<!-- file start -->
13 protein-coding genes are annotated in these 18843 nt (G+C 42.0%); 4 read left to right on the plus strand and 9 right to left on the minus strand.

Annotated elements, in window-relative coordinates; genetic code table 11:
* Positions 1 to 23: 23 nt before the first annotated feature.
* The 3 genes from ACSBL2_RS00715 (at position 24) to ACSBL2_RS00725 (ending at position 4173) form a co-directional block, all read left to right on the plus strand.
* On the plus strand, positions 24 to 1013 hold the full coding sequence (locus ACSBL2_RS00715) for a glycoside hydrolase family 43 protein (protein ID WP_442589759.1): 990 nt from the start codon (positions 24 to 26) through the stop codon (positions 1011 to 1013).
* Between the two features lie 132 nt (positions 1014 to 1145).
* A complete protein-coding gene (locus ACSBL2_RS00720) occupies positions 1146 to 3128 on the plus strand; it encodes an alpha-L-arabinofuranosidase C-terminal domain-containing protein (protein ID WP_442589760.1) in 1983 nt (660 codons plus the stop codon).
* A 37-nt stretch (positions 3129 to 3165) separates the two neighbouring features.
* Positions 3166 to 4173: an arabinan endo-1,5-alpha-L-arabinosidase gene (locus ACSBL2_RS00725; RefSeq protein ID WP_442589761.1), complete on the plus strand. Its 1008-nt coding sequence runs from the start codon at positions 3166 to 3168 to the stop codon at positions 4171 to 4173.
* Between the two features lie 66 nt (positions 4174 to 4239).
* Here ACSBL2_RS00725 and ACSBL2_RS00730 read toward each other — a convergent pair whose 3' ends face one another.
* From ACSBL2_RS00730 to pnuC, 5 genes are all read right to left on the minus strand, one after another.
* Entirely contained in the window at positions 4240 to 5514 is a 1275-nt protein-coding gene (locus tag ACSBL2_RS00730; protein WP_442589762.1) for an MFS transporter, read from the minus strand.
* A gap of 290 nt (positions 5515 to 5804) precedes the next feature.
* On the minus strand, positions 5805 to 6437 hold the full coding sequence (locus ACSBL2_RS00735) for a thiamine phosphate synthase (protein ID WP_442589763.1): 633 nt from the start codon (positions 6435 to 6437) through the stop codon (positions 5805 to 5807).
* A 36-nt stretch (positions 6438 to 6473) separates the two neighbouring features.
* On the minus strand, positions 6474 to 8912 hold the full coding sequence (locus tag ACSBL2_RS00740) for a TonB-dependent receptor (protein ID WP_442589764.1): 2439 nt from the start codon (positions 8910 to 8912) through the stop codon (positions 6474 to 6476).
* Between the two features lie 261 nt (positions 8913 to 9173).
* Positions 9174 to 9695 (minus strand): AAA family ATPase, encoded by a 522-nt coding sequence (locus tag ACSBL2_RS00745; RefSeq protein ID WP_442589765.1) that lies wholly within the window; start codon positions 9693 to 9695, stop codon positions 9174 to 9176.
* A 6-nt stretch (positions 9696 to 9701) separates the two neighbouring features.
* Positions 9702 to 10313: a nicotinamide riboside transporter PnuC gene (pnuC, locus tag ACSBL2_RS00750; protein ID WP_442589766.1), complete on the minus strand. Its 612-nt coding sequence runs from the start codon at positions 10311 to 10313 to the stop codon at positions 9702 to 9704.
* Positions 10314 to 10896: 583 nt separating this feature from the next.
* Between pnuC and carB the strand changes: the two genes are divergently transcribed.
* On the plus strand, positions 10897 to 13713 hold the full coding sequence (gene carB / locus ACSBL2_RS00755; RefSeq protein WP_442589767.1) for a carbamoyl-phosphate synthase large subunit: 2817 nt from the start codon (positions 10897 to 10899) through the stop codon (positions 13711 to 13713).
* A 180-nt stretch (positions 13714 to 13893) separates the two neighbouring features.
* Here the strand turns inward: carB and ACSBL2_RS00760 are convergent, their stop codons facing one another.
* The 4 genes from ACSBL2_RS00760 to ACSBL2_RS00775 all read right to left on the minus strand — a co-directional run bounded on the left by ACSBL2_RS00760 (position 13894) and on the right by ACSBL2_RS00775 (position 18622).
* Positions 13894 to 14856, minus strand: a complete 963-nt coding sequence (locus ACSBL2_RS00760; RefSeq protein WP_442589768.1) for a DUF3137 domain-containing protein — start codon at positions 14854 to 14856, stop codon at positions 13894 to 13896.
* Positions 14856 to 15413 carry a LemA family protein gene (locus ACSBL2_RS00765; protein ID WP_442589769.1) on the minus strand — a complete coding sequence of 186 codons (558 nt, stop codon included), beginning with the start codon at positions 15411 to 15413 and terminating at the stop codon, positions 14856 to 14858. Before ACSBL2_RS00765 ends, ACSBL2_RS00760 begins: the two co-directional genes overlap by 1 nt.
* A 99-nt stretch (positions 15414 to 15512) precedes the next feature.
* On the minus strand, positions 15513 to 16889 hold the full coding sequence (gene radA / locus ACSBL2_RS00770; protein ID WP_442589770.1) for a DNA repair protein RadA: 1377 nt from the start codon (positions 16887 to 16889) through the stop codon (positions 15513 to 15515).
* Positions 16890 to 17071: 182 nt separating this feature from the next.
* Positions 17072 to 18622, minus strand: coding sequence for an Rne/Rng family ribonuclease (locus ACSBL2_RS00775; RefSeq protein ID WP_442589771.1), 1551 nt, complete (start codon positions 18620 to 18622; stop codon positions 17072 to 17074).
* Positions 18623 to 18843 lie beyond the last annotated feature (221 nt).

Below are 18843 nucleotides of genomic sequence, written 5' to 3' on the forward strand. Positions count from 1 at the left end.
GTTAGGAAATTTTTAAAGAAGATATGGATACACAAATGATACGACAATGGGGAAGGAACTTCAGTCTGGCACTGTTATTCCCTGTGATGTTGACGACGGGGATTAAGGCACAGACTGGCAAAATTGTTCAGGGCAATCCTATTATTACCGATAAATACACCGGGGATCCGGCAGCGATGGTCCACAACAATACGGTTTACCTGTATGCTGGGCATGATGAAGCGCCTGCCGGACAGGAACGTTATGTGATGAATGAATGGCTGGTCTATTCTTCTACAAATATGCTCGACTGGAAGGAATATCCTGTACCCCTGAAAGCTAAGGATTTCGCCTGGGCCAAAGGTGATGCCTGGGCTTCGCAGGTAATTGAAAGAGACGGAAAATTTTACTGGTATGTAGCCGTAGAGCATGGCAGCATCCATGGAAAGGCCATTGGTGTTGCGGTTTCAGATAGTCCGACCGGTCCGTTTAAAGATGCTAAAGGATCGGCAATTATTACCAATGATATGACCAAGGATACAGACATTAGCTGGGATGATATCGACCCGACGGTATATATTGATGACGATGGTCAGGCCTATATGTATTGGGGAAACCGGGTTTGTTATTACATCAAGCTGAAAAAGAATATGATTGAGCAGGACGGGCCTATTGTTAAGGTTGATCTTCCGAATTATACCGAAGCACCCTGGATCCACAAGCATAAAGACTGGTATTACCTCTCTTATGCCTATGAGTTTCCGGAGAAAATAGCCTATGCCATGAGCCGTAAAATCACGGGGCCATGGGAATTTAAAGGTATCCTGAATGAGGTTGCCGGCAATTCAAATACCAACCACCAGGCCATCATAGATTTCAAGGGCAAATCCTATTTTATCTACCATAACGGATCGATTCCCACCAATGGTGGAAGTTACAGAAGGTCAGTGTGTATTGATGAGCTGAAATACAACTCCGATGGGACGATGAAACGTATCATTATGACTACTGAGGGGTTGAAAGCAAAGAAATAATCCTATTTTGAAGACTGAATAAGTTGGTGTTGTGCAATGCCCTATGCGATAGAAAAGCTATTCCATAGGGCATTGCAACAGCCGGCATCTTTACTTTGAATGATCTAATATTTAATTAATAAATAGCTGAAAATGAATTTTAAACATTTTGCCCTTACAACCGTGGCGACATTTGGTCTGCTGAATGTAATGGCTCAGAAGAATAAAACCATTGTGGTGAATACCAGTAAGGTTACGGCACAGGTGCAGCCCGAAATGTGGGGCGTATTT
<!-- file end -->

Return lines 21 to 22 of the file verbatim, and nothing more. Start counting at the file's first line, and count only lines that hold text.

* Positions 9702 to 10313: a nicotinamide riboside transporter PnuC gene (pnuC, locus tag ACSBL2_RS00750; protein ID WP_442589766.1), complete on the minus strand. Its 612-nt coding sequence runs from the start codon at positions 10311 to 10313 to the stop codon at positions 9702 to 9704.
* Positions 10314 to 10896: 583 nt separating this feature from the next.